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Article
June 1925

EXPERIMENTAL STUDIES ON IMMUNITY IN HERPES SIMPLEX: WITH NOTES ON THE INFECTIVITY OF THE BLOOD AND SPINAL FLUID AND ON THE FILTRABILITY OF THE HERPETIC VIRUS

Author Affiliations

PHILADELPHIA

From the Research Institute of Cutaneous Medicine, Philadelphia.

Arch Derm Syphilol. 1925;11(6):789-803. doi:10.1001/archderm.1925.02370060070009
Abstract

It appears definitely established that herpes simplex, irrespective of its clinical variety, is a generalized specific infectious disease with localizing symptoms on the skin (herpetic eruption) and in some instances, particularly herpes progenitalis, in the nervous system. At the present time, this conception of the etiology of simple herpes is based on experimental observations in both the human subject and certain laboratory animals, the rabbit in particular, in whom the active agent, a filtrable virus under certain conditions, produces severe kerato-conjunctivitis and in some instances, varying with the virus or its source, fatal encephalitis.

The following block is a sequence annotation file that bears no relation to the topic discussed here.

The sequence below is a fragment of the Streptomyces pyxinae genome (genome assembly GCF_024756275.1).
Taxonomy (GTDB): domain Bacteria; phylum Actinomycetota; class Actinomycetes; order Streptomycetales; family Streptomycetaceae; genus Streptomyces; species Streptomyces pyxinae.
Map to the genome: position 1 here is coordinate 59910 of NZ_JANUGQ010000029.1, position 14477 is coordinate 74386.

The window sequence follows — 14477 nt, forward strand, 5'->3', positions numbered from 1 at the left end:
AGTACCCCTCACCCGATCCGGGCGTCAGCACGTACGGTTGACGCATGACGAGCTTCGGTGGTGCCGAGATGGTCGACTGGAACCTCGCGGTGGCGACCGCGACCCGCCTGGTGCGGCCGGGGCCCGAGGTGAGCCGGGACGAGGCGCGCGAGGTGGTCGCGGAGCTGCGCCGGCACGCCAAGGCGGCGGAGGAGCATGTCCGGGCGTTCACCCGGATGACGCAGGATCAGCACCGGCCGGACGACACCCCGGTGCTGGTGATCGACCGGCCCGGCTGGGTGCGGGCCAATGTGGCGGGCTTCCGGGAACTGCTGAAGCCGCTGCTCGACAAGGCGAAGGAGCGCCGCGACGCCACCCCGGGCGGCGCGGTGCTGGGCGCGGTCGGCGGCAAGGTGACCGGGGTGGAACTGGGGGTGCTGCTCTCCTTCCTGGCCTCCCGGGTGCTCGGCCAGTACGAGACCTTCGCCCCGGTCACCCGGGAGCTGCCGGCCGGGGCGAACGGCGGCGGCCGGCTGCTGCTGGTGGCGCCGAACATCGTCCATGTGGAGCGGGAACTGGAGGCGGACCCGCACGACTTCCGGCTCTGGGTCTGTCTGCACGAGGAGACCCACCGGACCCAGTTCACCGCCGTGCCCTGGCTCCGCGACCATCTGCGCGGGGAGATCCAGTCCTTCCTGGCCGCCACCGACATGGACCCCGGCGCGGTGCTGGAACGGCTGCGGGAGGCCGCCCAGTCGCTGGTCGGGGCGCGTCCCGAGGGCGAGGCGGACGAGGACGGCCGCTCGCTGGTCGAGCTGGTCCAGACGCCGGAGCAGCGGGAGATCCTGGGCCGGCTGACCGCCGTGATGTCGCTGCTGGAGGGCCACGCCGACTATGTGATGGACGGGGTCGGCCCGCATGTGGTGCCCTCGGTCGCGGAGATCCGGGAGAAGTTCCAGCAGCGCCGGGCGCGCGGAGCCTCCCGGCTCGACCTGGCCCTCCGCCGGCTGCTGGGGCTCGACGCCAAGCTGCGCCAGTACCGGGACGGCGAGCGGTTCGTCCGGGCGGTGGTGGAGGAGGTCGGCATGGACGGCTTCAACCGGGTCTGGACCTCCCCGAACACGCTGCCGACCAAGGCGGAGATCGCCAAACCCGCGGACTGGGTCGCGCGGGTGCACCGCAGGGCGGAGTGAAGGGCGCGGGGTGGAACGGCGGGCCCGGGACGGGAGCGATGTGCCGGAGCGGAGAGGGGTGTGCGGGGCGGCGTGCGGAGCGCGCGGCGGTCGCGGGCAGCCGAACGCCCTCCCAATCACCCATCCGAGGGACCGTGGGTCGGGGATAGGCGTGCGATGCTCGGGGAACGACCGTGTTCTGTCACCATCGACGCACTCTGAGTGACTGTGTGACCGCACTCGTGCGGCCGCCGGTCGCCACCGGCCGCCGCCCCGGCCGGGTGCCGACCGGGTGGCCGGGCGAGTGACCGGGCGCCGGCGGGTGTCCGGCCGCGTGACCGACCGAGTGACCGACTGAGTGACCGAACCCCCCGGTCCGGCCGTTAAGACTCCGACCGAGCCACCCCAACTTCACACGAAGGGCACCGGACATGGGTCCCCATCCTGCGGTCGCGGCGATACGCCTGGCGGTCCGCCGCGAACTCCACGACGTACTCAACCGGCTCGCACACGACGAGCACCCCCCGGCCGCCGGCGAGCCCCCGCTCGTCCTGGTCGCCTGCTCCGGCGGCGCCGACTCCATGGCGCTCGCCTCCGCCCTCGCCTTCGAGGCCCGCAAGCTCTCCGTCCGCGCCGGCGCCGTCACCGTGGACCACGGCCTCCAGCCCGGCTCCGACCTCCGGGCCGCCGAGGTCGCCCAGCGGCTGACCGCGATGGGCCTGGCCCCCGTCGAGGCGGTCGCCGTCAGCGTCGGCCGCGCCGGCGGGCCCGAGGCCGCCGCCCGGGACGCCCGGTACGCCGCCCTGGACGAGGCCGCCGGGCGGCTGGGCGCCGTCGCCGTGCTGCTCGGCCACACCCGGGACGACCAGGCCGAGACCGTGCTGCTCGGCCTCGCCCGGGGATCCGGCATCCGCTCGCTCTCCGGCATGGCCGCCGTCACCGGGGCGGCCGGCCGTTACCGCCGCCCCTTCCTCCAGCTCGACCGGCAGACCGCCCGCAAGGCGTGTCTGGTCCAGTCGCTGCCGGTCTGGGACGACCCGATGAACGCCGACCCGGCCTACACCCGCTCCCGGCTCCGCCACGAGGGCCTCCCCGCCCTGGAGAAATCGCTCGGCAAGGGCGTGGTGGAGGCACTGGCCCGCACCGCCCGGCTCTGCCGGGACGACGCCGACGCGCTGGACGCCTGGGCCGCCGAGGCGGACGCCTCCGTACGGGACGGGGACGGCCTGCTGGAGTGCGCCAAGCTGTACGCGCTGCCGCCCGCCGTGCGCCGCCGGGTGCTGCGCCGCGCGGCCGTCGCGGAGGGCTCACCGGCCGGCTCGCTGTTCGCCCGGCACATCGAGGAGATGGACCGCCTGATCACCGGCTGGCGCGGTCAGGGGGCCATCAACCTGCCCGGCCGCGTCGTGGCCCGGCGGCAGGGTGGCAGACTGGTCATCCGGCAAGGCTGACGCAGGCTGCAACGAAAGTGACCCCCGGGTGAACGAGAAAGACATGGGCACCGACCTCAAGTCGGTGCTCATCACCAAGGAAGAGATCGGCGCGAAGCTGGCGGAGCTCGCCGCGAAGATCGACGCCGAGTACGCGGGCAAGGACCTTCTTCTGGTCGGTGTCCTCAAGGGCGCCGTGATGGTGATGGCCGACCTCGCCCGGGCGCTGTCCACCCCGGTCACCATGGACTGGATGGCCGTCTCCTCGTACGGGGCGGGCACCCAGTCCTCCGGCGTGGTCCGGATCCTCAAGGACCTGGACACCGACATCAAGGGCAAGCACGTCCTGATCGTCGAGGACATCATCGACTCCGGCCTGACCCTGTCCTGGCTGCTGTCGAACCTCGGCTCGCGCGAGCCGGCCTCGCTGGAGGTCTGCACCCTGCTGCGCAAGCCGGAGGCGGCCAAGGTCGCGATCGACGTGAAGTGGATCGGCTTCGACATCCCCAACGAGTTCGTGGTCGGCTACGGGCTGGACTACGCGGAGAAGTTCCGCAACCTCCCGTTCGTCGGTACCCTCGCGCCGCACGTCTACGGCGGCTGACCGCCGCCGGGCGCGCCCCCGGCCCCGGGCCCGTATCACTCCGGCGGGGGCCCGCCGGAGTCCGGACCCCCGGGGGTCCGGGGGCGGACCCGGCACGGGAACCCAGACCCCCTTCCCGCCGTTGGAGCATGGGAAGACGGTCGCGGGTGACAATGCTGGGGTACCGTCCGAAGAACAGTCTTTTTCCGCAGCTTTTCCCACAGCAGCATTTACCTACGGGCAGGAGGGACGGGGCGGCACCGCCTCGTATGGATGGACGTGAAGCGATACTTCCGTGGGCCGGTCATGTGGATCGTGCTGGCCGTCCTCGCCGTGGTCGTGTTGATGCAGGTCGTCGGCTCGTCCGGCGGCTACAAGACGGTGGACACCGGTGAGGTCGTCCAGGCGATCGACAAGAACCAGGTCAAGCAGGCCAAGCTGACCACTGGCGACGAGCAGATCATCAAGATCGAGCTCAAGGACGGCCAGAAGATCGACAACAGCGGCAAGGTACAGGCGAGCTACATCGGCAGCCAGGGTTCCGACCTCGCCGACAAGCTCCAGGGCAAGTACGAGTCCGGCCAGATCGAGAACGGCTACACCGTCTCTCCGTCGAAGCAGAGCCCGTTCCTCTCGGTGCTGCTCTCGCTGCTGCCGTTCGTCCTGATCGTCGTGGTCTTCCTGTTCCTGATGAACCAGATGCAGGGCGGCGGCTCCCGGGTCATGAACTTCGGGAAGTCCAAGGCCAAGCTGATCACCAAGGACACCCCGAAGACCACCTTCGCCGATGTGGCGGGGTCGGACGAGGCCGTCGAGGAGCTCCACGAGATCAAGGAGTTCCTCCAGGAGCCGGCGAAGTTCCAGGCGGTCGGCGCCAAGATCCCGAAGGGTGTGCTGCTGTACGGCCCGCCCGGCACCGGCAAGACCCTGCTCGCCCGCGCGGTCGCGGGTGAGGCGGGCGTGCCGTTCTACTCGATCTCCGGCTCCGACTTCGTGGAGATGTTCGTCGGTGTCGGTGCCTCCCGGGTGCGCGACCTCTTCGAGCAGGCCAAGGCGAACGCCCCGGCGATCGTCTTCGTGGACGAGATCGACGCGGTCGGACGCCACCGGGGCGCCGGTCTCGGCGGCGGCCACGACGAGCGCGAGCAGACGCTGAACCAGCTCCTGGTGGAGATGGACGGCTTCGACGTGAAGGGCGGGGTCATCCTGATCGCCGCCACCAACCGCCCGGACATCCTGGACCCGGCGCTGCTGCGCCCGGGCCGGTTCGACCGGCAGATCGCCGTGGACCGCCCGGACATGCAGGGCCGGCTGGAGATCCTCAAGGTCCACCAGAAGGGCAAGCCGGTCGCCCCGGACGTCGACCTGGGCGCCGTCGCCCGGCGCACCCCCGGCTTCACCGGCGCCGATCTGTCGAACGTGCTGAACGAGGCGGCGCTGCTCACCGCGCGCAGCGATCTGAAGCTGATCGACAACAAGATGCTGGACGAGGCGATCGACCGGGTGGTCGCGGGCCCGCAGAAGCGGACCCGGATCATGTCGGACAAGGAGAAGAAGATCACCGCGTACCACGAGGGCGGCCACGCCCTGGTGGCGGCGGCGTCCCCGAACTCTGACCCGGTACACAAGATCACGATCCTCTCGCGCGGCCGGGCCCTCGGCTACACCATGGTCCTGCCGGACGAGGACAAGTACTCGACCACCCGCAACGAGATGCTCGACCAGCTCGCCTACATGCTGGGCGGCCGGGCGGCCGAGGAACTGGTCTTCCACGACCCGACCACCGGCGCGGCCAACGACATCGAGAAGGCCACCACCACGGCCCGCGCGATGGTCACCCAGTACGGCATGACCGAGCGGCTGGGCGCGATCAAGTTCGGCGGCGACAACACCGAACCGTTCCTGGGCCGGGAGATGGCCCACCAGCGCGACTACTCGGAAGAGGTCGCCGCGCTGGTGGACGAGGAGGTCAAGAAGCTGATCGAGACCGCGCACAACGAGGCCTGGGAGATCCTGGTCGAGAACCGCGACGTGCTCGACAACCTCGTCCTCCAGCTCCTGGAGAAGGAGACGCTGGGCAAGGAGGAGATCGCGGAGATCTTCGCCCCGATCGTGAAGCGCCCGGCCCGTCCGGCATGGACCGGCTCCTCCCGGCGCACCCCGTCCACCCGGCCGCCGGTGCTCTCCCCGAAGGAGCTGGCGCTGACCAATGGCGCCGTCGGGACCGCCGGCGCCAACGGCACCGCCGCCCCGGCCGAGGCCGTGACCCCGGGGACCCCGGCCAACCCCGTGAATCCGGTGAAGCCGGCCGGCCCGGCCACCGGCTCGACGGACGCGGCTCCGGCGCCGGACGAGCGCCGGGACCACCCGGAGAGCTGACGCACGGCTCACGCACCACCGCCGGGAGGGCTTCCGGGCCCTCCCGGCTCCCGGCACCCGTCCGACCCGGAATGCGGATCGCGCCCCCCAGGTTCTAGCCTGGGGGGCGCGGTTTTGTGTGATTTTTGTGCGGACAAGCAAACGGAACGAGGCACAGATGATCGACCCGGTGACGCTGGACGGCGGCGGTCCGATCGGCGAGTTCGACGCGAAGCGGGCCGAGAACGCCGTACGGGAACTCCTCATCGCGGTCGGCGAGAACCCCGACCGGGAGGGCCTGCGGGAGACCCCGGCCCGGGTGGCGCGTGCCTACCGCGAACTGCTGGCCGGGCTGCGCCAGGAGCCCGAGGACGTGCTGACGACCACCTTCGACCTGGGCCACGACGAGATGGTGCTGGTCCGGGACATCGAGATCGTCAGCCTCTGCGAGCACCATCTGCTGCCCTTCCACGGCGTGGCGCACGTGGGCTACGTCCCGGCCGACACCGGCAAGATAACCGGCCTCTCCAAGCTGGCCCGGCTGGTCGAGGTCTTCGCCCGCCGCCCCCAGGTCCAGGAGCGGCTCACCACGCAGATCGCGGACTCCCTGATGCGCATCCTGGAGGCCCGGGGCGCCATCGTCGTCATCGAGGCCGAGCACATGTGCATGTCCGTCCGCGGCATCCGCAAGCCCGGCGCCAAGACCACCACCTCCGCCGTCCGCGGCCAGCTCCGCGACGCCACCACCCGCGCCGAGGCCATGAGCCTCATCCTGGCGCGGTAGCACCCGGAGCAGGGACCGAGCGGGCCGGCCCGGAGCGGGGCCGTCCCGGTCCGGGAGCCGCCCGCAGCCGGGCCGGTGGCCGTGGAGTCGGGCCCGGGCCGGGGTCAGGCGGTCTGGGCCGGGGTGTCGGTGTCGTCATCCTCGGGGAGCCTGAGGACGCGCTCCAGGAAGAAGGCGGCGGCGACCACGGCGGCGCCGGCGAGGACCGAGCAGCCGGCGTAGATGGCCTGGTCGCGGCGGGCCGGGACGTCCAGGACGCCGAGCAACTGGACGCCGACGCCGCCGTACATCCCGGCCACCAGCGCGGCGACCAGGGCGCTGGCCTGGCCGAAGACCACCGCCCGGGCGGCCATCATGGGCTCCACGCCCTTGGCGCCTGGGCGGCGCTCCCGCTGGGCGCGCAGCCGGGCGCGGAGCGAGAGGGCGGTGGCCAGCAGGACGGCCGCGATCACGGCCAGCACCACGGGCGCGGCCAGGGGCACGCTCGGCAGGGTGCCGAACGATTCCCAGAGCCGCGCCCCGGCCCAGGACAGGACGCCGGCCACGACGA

Although demonstrated many years ago, only recently has it been generally accepted that this disease is both auto-inoculable and heteroinoculable. Teissier, Gastinel and Reilly,1 after lightly scarifying the forearms of patients presenting simple herpes and others not attacked with simple herpes, inoculated all of them with herpetic exudate. There were thirteen "takes" in sixteen auto-inoculation

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